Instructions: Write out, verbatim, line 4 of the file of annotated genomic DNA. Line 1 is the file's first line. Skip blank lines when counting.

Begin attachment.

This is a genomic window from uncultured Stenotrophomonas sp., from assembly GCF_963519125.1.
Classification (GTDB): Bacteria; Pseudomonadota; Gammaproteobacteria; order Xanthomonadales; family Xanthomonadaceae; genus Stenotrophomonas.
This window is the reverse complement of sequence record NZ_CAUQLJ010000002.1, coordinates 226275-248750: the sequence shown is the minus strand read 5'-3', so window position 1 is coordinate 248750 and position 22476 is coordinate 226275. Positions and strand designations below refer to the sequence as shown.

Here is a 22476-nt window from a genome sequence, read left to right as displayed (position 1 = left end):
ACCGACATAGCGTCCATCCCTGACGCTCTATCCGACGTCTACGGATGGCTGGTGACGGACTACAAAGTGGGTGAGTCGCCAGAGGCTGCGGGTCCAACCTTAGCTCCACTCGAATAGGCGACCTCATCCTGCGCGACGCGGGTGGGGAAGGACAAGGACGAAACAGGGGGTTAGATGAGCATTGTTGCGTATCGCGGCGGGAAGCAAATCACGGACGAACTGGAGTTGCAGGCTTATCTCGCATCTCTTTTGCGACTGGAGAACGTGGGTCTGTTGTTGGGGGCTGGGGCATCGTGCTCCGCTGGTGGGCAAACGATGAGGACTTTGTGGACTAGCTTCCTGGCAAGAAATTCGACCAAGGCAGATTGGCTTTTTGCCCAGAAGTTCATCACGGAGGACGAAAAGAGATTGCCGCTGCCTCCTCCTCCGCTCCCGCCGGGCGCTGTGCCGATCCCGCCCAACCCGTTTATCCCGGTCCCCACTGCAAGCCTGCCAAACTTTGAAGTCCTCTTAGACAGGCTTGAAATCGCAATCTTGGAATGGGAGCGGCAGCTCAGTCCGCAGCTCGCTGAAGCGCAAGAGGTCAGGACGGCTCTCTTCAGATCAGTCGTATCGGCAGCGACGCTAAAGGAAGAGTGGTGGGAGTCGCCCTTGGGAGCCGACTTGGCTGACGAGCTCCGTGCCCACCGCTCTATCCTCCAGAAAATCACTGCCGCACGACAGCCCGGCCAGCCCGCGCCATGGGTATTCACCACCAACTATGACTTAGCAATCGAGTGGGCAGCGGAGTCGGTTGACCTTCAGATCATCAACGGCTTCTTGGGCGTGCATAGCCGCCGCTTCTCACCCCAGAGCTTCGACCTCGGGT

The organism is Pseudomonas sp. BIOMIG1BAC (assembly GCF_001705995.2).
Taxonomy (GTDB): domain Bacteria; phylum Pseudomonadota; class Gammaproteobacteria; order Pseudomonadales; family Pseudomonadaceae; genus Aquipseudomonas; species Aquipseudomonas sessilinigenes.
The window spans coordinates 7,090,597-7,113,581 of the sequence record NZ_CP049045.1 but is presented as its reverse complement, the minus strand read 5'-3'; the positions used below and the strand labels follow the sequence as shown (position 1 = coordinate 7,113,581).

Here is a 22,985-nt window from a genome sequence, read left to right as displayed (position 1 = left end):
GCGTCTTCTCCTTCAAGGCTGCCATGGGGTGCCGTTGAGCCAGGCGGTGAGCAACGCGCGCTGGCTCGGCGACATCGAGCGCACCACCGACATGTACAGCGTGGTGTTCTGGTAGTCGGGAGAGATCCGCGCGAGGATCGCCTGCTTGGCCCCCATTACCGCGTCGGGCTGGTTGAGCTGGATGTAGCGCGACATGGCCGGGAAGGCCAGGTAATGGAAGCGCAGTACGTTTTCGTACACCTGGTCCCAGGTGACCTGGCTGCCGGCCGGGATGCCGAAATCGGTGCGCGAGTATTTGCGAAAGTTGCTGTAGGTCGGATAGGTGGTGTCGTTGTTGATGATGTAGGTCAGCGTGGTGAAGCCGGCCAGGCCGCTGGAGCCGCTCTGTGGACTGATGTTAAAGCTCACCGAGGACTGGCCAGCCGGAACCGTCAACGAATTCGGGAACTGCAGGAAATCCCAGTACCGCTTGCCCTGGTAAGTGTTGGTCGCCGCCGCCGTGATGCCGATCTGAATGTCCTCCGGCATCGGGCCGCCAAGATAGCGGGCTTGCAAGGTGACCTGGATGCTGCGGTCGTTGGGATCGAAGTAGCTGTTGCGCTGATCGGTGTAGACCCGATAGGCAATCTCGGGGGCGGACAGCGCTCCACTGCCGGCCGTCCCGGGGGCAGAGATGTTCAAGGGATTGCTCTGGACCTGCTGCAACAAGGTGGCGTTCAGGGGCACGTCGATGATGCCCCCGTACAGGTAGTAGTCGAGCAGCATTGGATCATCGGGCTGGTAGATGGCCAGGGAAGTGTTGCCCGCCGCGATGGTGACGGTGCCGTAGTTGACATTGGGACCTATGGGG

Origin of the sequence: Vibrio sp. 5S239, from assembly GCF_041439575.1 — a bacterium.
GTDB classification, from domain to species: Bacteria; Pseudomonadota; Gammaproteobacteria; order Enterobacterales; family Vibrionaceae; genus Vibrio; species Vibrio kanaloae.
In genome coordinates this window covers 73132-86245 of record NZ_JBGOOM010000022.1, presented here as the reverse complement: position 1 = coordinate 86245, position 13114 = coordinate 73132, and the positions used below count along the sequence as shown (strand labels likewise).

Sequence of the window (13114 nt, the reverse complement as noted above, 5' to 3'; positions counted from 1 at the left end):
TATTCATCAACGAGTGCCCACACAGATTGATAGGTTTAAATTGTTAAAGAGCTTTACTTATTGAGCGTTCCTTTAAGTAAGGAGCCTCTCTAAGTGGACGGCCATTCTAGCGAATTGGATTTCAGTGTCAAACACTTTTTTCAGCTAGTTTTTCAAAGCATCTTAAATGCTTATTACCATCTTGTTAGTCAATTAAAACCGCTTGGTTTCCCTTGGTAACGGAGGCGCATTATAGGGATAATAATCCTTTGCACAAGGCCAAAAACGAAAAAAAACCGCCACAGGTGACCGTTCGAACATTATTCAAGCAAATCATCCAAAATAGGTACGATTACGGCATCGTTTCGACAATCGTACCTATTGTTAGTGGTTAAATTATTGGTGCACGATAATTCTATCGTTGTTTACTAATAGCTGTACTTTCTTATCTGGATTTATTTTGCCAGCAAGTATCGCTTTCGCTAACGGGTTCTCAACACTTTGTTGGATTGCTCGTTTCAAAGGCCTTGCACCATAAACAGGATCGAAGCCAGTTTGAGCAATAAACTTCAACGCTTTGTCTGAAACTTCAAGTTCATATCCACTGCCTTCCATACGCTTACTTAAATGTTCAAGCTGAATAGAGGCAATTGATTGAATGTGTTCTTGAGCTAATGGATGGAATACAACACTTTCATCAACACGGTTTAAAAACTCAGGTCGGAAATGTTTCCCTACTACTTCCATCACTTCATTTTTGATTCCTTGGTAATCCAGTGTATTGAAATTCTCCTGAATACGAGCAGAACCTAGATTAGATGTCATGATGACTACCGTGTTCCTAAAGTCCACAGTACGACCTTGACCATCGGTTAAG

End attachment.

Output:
Here is a 22476-nt window from a genome sequence, read left to right as displayed (position 1 = left end):